Information about the author.
This is the culminating work of the finest living critic of American literature. Alfred Kazin brings a lifetime of thought and reading to the triumphant elucidation of his fascinating and slippery subjects: what the meaning of God has been for American writers, and how those writers, from the New England Calvinists to William Faulkner, have expressed it. In a series of trenchant critical studies of writers as divergent as Hawthorne, Melville, Emerson, Lincoln, Whitman, Dickinson, Twain, William James, Eliot, Frost, and Faulkner, Kazin gives a profound sense of each, and his quotations from their works are artfully chosen to pursue the main theme. The centerpiece of the book is the reflection in American writing of the great American tragedy, the Civil War—so deeply involved in the whole complex issue of religion in America.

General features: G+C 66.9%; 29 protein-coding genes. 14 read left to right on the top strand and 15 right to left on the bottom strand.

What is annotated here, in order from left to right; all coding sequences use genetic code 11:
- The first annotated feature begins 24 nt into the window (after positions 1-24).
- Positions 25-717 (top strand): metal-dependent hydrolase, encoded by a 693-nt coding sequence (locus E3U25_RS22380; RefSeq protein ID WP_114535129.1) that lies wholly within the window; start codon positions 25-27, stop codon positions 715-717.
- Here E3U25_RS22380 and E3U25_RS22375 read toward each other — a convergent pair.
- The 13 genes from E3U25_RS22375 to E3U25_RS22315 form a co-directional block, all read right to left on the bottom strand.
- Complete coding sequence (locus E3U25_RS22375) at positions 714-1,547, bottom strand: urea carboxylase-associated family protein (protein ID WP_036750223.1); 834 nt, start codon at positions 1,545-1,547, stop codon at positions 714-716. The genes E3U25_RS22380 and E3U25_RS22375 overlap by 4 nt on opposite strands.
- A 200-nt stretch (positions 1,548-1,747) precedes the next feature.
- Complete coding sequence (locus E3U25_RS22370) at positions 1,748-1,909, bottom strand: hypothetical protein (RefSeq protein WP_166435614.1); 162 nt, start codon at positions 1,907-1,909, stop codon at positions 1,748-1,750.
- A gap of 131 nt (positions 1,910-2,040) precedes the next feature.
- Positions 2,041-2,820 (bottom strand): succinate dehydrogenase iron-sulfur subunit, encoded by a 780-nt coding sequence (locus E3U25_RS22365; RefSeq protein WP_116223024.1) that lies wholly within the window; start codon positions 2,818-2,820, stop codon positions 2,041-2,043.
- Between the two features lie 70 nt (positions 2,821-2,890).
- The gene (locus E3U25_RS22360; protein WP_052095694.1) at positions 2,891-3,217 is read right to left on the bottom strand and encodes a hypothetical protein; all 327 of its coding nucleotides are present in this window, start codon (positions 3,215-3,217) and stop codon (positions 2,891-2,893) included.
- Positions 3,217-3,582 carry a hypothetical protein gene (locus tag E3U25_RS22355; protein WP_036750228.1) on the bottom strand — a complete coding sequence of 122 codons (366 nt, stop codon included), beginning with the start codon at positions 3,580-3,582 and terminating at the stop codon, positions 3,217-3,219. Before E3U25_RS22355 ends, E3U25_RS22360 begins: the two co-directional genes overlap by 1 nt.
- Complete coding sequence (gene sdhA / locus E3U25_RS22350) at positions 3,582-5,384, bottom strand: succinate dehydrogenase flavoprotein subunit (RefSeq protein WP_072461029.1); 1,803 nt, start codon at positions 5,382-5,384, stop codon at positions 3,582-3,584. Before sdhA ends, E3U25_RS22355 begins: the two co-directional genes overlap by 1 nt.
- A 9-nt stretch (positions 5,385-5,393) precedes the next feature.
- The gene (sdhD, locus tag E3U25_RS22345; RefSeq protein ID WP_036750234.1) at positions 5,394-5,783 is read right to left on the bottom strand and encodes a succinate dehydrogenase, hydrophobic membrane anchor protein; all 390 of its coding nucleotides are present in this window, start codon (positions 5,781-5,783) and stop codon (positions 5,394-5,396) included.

An enthralling book by a major writer.